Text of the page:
Ivar Skarland came to Alaska as an immigrant laborer with poor English but became an expert in northern anthropology and one of the University of Alaska's most popular professors. His passion for Nordic skiing made it a unique feature of campus life that thrives to this day.
Skarland was born in 1899 in Norway. His grandfather told him of sailing to California as a young man, so Skarland decided to see North America. In summer 1930, he began working at the coal mine in Healy, where he would often return to finance his education.
Skarland spoke Norwegian, French and German, but when he tried to enroll at the college that fall, President Charles Bunnell put him off to work on his English. Only a few years later, Skarland got a campus job grading papers for the freshmen composition class. Student Bill Cashen said he would search reference books to try to find errors in Skarland's red marks. "I never did; but as the year progressed I was pleased to note that he became less meticulous, and toward the end he didn't make many marks at all," Cashen said.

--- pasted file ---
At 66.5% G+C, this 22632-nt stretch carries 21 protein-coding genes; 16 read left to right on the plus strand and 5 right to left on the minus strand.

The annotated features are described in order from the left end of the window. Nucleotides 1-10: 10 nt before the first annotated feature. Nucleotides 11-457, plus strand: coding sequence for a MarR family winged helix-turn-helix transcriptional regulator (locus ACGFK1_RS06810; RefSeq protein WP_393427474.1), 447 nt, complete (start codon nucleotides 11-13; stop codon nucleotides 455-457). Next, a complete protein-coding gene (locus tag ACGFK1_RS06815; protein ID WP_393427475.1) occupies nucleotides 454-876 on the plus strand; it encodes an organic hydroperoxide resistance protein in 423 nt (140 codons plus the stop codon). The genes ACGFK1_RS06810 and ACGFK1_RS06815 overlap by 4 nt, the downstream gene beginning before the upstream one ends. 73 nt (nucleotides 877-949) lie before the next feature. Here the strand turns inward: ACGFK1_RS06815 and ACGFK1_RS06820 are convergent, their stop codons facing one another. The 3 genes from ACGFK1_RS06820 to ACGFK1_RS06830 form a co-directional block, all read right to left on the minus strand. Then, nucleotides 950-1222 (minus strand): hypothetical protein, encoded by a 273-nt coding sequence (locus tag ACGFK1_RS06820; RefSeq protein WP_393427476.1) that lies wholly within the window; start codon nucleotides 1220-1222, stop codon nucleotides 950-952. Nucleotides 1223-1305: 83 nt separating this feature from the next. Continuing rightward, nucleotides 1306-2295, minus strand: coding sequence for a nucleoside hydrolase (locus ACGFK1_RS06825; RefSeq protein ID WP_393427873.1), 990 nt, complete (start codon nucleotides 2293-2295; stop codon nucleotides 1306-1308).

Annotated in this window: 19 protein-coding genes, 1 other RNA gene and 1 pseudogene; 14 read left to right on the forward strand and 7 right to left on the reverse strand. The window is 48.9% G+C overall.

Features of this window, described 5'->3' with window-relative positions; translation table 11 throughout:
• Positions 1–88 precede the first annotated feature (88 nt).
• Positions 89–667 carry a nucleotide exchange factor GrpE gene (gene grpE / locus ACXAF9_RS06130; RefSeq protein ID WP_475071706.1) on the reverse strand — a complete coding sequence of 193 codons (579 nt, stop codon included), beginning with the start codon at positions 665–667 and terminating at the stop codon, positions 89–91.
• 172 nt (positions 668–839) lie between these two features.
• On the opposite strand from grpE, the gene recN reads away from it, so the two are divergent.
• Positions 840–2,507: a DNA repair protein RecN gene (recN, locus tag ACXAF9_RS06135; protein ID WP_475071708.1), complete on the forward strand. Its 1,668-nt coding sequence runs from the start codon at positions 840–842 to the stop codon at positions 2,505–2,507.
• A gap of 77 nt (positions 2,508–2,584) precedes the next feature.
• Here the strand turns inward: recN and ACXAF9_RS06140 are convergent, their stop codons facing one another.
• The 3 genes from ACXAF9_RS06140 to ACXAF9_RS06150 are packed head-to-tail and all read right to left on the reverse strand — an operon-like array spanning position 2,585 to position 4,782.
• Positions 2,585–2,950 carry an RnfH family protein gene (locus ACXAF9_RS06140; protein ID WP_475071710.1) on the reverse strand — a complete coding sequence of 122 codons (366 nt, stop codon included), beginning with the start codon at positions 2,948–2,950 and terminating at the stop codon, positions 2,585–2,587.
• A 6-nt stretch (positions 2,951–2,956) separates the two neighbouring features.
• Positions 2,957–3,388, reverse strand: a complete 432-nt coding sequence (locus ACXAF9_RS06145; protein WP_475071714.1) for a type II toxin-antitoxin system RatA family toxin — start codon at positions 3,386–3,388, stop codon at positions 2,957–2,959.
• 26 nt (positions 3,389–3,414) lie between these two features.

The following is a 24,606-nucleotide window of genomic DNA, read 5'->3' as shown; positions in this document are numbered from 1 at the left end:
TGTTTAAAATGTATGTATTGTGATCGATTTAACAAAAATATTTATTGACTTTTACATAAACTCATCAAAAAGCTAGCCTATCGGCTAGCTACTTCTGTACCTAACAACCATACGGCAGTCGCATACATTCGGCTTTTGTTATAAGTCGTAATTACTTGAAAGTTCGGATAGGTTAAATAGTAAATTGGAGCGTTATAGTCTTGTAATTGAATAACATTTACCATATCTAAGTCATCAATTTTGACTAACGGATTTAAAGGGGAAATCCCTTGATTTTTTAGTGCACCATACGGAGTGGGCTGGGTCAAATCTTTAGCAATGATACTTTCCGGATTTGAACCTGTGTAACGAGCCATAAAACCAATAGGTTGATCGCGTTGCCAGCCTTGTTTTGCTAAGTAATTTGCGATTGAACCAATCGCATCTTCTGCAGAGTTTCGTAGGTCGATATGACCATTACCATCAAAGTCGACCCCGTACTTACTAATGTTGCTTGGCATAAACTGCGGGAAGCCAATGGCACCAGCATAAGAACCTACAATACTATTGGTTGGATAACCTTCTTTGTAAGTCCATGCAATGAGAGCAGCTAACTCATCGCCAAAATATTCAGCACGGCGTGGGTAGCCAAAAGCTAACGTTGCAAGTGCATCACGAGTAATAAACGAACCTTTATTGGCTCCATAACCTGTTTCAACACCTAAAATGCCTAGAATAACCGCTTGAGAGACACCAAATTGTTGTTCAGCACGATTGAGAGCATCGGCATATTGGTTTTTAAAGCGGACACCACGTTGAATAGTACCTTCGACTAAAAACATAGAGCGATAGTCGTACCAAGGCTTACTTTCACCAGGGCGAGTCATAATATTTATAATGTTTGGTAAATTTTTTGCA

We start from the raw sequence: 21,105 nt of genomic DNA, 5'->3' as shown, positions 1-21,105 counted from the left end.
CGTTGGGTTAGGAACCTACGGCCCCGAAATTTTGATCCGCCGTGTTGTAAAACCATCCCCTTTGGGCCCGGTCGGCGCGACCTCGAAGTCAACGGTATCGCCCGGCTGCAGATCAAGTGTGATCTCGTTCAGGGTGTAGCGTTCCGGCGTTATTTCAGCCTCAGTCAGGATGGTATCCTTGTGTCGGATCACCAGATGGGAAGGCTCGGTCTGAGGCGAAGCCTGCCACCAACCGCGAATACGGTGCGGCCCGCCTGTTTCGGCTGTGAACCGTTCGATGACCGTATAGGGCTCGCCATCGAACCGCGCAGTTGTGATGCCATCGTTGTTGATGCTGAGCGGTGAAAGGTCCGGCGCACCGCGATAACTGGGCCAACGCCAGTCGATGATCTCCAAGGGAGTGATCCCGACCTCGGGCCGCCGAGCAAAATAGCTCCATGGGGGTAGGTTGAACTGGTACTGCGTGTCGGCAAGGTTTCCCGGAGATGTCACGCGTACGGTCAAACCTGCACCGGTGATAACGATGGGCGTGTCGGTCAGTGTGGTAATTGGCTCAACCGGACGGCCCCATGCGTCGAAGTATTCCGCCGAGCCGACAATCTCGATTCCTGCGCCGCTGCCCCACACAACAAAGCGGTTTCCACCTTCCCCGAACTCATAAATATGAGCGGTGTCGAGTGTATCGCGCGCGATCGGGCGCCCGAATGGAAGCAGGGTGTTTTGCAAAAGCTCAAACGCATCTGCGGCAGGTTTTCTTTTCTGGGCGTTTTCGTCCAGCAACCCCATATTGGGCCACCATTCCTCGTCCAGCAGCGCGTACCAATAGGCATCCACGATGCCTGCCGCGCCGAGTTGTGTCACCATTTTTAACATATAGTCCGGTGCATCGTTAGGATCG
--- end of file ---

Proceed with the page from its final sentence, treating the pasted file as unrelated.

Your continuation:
In 1934, Skarland and another student cut the first ski trail from the center of campus to Smith Lake and back. The Skarland trails gradually expanded and today form a fabulous woodland network used by the entire Fairbanks community.
Skarland served briefly as a faculty member, joined the Army in WWII and earned a doctorate at Harvard before returning to teach at UA permanently in 1949. He lived in the cabin built in 1936 by the college's first anthropology professor, Froelich Rainey. The cabin, which sits just east of the Cutler apartments, is still used today. Skarland died suddenly in 1965.
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